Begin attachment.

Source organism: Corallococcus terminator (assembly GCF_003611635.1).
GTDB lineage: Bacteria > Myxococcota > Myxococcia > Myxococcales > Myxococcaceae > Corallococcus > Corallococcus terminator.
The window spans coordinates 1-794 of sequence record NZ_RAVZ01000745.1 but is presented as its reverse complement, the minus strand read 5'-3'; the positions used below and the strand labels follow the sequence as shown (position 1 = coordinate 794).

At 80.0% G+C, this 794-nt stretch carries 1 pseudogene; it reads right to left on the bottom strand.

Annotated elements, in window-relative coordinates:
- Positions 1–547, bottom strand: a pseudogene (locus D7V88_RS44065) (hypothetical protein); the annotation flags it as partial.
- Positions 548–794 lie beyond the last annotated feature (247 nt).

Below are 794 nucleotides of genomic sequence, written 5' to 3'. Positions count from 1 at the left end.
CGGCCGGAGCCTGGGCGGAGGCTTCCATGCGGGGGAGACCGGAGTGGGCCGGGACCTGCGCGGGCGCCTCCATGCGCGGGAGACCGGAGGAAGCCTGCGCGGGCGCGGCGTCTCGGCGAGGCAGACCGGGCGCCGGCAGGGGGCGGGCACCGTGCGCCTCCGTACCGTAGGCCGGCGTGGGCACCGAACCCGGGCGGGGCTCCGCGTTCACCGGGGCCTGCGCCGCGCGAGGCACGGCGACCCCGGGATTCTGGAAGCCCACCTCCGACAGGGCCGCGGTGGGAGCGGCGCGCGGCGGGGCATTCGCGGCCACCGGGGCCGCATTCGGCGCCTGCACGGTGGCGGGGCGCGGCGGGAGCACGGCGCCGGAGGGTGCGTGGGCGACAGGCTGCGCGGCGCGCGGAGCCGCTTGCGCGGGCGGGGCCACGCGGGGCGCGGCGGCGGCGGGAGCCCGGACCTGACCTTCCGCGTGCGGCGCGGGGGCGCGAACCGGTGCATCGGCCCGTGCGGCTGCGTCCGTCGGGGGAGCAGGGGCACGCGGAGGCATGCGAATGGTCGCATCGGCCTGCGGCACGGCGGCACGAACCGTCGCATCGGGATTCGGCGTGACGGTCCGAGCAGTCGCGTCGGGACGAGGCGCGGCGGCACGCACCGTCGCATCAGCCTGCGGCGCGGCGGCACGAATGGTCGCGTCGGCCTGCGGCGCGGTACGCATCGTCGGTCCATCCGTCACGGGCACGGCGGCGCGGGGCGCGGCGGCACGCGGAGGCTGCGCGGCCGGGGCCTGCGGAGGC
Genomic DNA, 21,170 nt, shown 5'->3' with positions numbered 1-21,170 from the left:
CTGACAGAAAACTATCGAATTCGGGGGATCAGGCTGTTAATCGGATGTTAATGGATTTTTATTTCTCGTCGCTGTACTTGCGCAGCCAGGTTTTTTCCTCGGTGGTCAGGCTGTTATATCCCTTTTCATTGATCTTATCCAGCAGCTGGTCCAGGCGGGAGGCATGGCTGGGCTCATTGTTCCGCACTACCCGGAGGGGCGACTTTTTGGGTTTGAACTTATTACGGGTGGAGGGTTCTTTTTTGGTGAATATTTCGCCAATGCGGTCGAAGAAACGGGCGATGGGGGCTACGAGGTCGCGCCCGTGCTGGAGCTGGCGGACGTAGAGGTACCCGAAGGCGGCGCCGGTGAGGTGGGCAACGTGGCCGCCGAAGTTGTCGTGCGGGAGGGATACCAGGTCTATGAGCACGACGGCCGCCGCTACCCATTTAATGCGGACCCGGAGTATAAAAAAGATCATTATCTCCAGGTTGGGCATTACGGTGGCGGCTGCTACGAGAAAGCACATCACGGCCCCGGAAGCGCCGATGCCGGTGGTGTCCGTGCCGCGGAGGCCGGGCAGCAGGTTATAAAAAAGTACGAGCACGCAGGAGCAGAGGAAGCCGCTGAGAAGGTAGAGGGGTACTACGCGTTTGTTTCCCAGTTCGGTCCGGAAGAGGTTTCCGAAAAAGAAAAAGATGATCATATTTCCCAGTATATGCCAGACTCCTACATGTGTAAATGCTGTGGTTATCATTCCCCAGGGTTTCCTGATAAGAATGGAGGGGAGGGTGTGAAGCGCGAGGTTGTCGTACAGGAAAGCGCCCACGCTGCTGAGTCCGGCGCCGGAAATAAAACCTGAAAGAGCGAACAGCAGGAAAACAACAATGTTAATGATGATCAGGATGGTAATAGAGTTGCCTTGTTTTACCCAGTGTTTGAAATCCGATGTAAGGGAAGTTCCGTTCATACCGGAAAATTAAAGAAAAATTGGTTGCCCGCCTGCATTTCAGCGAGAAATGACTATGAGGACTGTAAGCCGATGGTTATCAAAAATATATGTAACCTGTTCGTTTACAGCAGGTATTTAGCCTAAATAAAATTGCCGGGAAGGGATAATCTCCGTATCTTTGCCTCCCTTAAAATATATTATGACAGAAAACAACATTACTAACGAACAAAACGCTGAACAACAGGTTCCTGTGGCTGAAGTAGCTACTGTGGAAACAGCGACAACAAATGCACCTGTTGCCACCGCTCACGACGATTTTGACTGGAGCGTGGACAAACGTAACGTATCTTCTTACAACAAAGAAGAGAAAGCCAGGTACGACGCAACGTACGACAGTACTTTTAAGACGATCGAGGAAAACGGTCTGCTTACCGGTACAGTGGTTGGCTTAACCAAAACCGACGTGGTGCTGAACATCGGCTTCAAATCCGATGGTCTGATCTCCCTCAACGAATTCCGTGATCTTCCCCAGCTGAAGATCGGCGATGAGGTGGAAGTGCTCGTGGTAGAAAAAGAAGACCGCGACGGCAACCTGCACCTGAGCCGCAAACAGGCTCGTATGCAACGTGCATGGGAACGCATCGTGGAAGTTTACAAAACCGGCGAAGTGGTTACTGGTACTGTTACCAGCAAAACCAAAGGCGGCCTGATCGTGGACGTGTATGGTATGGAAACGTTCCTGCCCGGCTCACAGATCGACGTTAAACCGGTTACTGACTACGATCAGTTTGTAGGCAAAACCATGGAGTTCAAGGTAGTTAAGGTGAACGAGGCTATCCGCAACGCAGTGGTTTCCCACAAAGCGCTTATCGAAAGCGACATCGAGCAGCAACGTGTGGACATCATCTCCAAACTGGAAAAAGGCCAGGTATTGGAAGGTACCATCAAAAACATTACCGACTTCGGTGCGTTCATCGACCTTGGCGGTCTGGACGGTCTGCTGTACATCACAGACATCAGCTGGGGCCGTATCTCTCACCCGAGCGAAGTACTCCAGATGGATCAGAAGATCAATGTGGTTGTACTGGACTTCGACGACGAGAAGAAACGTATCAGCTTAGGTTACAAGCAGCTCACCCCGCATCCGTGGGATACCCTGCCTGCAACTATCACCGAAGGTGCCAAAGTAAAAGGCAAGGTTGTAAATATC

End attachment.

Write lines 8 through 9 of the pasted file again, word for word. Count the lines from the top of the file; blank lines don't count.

Below are 794 nucleotides of genomic sequence, written 5' to 3'. Positions count from 1 at the left end.
CGGCCGGAGCCTGGGCGGAGGCTTCCATGCGGGGGAGACCGGAGTGGGCCGGGACCTGCGCGGGCGCCTCCATGCGCGGGAGACCGGAGGAAGCCTGCGCGGGCGCGGCGTCTCGGCGAGGCAGACCGGGCGCCGGCAGGGGGCGGGCACCGTGCGCCTCCGTACCGTAGGCCGGCGTGGGCACCGAACCCGGGCGGGGCTCCGCGTTCACCGGGGCCTGCGCCGCGCGAGGCACGGCGACCCCGGGATTCTGGAAGCCCACCTCCGACAGGGCCGCGGTGGGAGCGGCGCGCGGCGGGGCATTCGCGGCCACCGGGGCCGCATTCGGCGCCTGCACGGTGGCGGGGCGCGGCGGGAGCACGGCGCCGGAGGGTGCGTGGGCGACAGGCTGCGCGGCGCGCGGAGCCGCTTGCGCGGGCGGGGCCACGCGGGGCGCGGCGGCGGCGGGAGCCCGGACCTGACCTTCCGCGTGCGGCGCGGGGGCGCGAACCGGTGCATCGGCCCGTGCGGCTGCGTCCGTCGGGGGAGCAGGGGCACGCGGAGGCATGCGAATGGTCGCATCGGCCTGCGGCACGGCGGCACGAACCGTCGCATCGGGATTCGGCGTGACGGTCCGAGCAGTCGCGTCGGGACGAGGCGCGGCGGCACGCACCGTCGCATCAGCCTGCGGCGCGGCGGCACGAATGGTCGCGTCGGCCTGCGGCGCGGTACGCATCGTCGGTCCATCCGTCACGGGCACGGCGGCGCGGGGCGCGGCGGCACGCGGAGGCTGCGCGGCCGGGGCCTGCGGAGGC